What Topics Are Essential For A Back End Engineer?
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What topics are essential for a back-end engineer?
Forget about getting any hands-on, practical experience by yourself in a short amount of time. Large, distributed systems are hard (expensive - either in money, time, resources, or any mix of the previous three) to set up. As a 3rd year CS student, you're unlikely to be involved in designing the back-end infrastructure to allow for replication, redundancy, etc. in order to meet uptime requirements - but you will be expected to code in a way that complies with companies design(s). I'd suggest looking into developing some understanding of what SQL is (with MySQL as a specific example.) You can easily set up a MySql server on a personal computer - or an inexpensive hosting instance. You develop some understanding of MySql queries and data operations with the command line interface. Depending on how comfortable you are with the CLI, you can also use the CLI to develop an understanding of the database's structure - or possibly use one of the many MySQL GUI interfaces available. Developing some experience of dealing with large data sets (i.e.. big data) is going to be much more difficult. I may be wrong, but I think that as a simplification for a 3rd year CS major, "big data" is anything more than can fit into RAM on your personal desktop/laptop. Given the capacities of modern personal computers these days, it's VERY hard to create sample data that's representative of use cases that won't fit into memory one way or another. You might try using US Census data - I believe that there are some large data sets available for download, although you'd have to go to individual census data to get some of the biggest data sets - and those data sets will be from censuses 75+ years ago (due to legal constraints on releasing that data.) Downloading multiple decades of data would allow you to do analysis of (possible) life-changes between different US Census decades - and deal with the inconsistent ways data can be self-reported. The point of this is the exercise of creating tables, indexing the data, normalizing data, performing joins, etc. and some projects based on Census data might be better done using some of the other tools you mention - except for the "learning about SQL/MySQL" part.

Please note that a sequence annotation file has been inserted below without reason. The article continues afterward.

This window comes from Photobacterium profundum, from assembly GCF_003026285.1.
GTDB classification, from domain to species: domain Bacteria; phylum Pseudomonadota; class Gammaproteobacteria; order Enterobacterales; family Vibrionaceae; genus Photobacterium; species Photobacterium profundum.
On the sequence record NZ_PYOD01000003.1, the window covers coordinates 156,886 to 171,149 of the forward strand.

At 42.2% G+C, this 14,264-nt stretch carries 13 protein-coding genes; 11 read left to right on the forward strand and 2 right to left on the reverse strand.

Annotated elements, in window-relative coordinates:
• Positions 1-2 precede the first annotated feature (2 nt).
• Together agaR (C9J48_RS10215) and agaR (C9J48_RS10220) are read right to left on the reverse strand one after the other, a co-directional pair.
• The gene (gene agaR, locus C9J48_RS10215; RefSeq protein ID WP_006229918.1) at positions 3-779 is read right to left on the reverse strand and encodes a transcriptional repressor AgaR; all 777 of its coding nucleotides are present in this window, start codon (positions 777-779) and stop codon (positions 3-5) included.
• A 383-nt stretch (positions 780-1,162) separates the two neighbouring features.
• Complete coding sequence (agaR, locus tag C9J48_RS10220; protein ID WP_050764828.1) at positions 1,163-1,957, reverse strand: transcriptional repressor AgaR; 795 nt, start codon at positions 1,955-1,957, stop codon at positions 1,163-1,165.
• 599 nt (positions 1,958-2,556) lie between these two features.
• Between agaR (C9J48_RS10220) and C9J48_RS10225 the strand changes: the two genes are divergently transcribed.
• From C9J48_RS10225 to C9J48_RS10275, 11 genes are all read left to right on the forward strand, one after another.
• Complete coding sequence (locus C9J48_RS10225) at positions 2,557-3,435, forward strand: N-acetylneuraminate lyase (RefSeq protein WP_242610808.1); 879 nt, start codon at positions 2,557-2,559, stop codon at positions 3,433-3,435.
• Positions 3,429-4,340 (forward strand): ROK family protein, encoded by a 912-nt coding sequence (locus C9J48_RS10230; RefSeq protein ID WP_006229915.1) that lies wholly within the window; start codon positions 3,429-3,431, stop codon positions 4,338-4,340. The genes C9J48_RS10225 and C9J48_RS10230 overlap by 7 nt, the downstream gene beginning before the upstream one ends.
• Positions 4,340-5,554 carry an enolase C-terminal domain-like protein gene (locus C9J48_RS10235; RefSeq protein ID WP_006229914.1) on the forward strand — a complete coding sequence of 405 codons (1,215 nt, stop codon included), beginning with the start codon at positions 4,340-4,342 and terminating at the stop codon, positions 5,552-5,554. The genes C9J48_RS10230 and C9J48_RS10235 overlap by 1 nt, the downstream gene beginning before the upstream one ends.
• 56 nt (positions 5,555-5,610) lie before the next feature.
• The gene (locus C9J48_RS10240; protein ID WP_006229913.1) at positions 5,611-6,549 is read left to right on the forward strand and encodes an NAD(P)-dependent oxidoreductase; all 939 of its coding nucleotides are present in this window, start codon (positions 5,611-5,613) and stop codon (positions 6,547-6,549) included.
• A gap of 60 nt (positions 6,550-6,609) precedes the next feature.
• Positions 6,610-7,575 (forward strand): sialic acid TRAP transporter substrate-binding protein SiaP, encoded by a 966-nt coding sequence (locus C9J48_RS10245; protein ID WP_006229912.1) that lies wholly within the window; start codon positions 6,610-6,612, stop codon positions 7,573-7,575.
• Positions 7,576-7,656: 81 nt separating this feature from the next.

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If you would like to get a feel for how much work it is to create large, dynamic, large-relational database systems (including MySQL, PostgreSQL, SQLite, and others), I recommend taking a look at “Introduction to SQL” from the “Introduction to Computing” textbook series. You could also find some very accessible online material such as the introductory SQL tutorial by Jim Brown on Pluralsight. You could also look into the many books that can be downloaded and/or watched online (such as “Introduction to Big Data” by Eric Brewer (PDF) or “Introduction to SQL”. Furthermore, you could also look into the resources on the Internet — for example, Microsoft is sponsoring a free course on SQL called “Data Warehouse for Data Scientists” I'll cover some practical uses of large-data computing, in relation to your coursework. A large-volume database (such as MySQL) will allow.
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